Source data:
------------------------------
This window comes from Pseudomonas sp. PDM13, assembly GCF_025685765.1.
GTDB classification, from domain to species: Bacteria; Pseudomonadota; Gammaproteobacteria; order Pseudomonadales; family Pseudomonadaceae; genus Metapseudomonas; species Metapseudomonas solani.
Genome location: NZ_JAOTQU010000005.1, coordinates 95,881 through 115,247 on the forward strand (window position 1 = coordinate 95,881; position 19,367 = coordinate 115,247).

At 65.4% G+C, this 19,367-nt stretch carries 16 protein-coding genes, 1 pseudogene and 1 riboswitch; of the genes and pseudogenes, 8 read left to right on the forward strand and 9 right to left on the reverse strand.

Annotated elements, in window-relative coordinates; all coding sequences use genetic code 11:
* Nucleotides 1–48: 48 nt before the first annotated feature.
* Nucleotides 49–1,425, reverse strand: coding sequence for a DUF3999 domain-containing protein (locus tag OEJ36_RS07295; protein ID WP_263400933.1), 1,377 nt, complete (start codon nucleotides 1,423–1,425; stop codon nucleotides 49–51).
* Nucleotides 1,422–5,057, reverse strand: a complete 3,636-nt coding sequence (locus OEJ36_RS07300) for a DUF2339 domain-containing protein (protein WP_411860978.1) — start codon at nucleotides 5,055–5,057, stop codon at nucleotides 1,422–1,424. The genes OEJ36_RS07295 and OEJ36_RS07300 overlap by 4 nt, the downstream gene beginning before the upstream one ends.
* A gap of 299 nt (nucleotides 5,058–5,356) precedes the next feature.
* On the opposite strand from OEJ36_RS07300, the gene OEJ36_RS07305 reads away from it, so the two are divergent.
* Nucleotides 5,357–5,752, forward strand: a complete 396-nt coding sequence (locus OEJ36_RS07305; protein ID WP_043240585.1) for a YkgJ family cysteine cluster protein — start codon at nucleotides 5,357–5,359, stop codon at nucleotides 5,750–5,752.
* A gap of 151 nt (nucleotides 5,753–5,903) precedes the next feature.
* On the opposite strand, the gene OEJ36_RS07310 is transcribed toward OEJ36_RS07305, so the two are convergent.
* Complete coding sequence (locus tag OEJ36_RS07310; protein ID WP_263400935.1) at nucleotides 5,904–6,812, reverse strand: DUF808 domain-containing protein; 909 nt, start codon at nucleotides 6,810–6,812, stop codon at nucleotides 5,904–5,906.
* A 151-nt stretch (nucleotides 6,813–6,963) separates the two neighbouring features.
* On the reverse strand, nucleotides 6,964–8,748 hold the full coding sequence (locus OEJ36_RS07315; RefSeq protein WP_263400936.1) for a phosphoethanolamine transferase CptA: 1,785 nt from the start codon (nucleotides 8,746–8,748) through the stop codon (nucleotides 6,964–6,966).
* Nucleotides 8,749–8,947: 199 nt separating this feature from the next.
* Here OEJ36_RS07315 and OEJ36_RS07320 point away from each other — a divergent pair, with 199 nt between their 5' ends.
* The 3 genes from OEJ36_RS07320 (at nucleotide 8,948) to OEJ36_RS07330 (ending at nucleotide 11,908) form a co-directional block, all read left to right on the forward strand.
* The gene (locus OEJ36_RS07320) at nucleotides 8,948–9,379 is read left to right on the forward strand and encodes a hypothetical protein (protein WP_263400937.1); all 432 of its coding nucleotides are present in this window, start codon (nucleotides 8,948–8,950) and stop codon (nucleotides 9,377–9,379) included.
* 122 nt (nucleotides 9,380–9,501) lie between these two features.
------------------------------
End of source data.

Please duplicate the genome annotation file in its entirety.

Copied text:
This window comes from Pseudomonas sp. PDM13, assembly GCF_025685765.1.
GTDB classification, from domain to species: Bacteria; Pseudomonadota; Gammaproteobacteria; order Pseudomonadales; family Pseudomonadaceae; genus Metapseudomonas; species Metapseudomonas solani.
Genome location: NZ_JAOTQU010000005.1, coordinates 95,881 through 115,247 on the forward strand (window position 1 = coordinate 95,881; position 19,367 = coordinate 115,247).

At 65.4% G+C, this 19,367-nt stretch carries 16 protein-coding genes, 1 pseudogene and 1 riboswitch; of the genes and pseudogenes, 8 read left to right on the forward strand and 9 right to left on the reverse strand.

Annotated elements, in window-relative coordinates; all coding sequences use genetic code 11:
* Nucleotides 1–48: 48 nt before the first annotated feature.
* Nucleotides 49–1,425, reverse strand: coding sequence for a DUF3999 domain-containing protein (locus tag OEJ36_RS07295; protein ID WP_263400933.1), 1,377 nt, complete (start codon nucleotides 1,423–1,425; stop codon nucleotides 49–51).
* Nucleotides 1,422–5,057, reverse strand: a complete 3,636-nt coding sequence (locus OEJ36_RS07300) for a DUF2339 domain-containing protein (protein WP_411860978.1) — start codon at nucleotides 5,055–5,057, stop codon at nucleotides 1,422–1,424. The genes OEJ36_RS07295 and OEJ36_RS07300 overlap by 4 nt, the downstream gene beginning before the upstream one ends.
* A gap of 299 nt (nucleotides 5,058–5,356) precedes the next feature.
* On the opposite strand from OEJ36_RS07300, the gene OEJ36_RS07305 reads away from it, so the two are divergent.
* Nucleotides 5,357–5,752, forward strand: a complete 396-nt coding sequence (locus OEJ36_RS07305; protein ID WP_043240585.1) for a YkgJ family cysteine cluster protein — start codon at nucleotides 5,357–5,359, stop codon at nucleotides 5,750–5,752.
* A gap of 151 nt (nucleotides 5,753–5,903) precedes the next feature.
* On the opposite strand, the gene OEJ36_RS07310 is transcribed toward OEJ36_RS07305, so the two are convergent.
* Complete coding sequence (locus tag OEJ36_RS07310; protein ID WP_263400935.1) at nucleotides 5,904–6,812, reverse strand: DUF808 domain-containing protein; 909 nt, start codon at nucleotides 6,810–6,812, stop codon at nucleotides 5,904–5,906.
* A 151-nt stretch (nucleotides 6,813–6,963) separates the two neighbouring features.
* On the reverse strand, nucleotides 6,964–8,748 hold the full coding sequence (locus OEJ36_RS07315; RefSeq protein WP_263400936.1) for a phosphoethanolamine transferase CptA: 1,785 nt from the start codon (nucleotides 8,746–8,748) through the stop codon (nucleotides 6,964–6,966).
* Nucleotides 8,749–8,947: 199 nt separating this feature from the next.
* Here OEJ36_RS07315 and OEJ36_RS07320 point away from each other — a divergent pair, with 199 nt between their 5' ends.
* The 3 genes from OEJ36_RS07320 (at nucleotide 8,948) to OEJ36_RS07330 (ending at nucleotide 11,908) form a co-directional block, all read left to right on the forward strand.
* The gene (locus OEJ36_RS07320) at nucleotides 8,948–9,379 is read left to right on the forward strand and encodes a hypothetical protein (protein WP_263400937.1); all 432 of its coding nucleotides are present in this window, start codon (nucleotides 8,948–8,950) and stop codon (nucleotides 9,377–9,379) included.
* 122 nt (nucleotides 9,380–9,501) lie between these two features.